By Zach Markle, Law Student Intern
A contractor in North Carolina is smart to triple check their state government contract bids because inaccurate bids sometimes cannot be undone. North Carolina divides mistakes in bids into two classes: “judgment error” mistakes and “clerical error” mistakes.
A “judgment error” mistake may not be undone once the bid is submitted. If a contract submits a bid and makes a mistake in judgment, like misjudging the amount of materials or the length of time needed for a project, he may be stuck with the bid as presented if the contract for the work is accepted. And if that is the case, any shortage in revenue to cover excess costs may have to be paid out of pocket. Further, if the contractor refuses to accept the project, he may forfeit their bid deposit or bid bond and potentially be subject to other penalties.
If a mistake in the bid is a “clerical error,” the consequences are not as severe. North Carolina describes “clerical errors” as “unintentional arithmetic error or unintentional omission” that is related to, among other things, the work, labor, and materials included in the bid. This usually arises when a button is accidentally pressed on a calculator during the input of costs into a spreadsheet or bid software, but it can arise in other ways as well. If the mistake is found to be a “clerical error” and the bid was submitted in good faith, and the contractor can prove it during a hearing with the right evidence, the agency in charge of the project may allow the contractor to withdraw their bid from consideration without having to forfeit their deposit or bond.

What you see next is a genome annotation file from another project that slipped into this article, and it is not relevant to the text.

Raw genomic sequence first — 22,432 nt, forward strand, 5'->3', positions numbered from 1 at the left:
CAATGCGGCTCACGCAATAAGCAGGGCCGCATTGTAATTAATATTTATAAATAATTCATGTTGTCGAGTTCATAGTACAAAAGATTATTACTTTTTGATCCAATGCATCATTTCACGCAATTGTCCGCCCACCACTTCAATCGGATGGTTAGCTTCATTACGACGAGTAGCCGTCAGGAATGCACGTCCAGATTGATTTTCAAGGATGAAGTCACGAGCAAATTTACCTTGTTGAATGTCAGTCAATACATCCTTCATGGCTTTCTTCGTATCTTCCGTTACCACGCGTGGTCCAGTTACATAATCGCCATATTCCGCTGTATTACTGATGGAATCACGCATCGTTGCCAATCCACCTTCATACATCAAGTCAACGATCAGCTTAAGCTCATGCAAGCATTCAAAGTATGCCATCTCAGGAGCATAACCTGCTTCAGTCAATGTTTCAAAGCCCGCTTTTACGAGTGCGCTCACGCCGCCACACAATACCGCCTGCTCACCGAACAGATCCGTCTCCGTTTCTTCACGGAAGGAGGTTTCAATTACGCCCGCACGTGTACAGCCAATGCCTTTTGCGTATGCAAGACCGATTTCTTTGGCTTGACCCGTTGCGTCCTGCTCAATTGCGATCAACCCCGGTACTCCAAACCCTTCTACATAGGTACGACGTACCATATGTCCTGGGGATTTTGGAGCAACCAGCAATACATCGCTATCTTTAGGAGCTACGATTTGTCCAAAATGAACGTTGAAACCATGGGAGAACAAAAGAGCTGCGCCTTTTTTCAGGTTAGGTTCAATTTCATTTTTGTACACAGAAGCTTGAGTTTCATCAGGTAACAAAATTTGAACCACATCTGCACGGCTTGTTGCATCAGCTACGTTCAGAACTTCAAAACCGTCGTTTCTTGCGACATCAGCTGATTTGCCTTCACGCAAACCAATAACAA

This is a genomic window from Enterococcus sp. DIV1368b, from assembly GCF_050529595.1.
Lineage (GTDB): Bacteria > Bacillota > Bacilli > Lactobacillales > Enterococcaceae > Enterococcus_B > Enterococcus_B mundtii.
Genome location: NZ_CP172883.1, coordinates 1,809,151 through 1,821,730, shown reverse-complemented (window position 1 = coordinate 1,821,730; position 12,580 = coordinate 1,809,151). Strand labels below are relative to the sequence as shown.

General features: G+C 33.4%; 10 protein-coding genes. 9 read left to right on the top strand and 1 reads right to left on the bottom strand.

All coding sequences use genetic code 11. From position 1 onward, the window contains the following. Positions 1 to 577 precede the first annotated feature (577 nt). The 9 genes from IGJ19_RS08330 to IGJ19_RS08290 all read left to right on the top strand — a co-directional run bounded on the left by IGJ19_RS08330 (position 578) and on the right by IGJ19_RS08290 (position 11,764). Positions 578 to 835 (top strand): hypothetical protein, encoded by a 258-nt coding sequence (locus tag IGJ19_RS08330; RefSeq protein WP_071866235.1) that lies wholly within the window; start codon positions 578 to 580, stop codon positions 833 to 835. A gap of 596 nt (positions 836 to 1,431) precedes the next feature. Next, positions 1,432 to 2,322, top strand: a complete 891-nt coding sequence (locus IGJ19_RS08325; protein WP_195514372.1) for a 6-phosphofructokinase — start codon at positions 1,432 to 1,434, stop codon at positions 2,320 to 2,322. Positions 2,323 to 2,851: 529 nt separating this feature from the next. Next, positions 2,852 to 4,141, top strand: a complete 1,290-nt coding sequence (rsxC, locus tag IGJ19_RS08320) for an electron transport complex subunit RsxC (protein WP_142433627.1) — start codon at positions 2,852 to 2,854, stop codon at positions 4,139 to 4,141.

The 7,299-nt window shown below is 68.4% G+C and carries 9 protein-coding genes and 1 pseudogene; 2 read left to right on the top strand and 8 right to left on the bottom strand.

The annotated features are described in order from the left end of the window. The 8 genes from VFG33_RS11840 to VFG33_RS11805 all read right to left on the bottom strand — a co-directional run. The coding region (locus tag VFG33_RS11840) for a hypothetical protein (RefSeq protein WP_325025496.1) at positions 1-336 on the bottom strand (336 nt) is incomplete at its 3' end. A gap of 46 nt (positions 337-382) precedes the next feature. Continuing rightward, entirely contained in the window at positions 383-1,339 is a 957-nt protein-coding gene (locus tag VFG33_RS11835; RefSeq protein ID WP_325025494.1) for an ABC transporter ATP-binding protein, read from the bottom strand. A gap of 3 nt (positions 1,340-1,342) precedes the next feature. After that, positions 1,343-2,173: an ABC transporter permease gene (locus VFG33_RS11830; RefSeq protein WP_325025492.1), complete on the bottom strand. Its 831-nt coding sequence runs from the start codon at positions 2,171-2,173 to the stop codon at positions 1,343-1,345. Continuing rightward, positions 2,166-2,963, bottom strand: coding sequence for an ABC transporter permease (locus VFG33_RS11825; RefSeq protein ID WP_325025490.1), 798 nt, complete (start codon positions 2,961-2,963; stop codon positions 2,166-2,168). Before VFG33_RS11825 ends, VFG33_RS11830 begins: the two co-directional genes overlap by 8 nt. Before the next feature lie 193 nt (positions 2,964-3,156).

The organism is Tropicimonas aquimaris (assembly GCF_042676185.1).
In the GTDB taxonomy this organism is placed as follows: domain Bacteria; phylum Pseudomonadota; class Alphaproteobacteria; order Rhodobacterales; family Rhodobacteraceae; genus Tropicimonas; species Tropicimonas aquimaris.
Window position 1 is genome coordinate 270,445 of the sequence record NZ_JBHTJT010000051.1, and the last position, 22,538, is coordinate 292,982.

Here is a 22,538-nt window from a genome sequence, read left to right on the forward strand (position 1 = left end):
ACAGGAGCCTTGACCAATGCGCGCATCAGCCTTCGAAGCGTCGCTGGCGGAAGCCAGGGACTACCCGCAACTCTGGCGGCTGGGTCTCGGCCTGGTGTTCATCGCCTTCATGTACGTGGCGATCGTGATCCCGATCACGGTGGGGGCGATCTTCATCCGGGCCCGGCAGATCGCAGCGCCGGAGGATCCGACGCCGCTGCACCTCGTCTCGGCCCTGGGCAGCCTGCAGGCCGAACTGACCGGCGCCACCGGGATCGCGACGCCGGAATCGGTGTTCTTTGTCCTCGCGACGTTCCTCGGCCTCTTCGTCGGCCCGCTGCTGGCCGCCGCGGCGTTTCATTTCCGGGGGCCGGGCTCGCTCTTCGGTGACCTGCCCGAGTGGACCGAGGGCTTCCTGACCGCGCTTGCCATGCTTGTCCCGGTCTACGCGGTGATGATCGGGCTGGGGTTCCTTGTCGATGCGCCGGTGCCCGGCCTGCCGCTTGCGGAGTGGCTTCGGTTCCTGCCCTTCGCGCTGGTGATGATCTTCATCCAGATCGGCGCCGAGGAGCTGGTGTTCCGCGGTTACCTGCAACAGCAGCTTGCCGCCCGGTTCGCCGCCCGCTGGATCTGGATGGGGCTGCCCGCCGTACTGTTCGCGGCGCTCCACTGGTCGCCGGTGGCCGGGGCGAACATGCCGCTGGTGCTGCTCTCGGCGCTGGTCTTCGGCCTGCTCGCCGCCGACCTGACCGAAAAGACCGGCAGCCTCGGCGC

In order for a contractor to withdraw their bid, they must submit a request to withdraw in writing within 72 hours after the opening of bids, unless a longer period is specified in the instructions to bidders. They must then attend a hearing by the agency responsible for the project where they will be heard on whether or not they can prove that their bid is eligible for withdrawal.
To make sure you do not spend needed resources or have to deal with added stress to an already stressful process, triple check those bids before submitting them! Should you have any questions about the process or need additional help, please don’t hesitate to call Jesson & Rains today.
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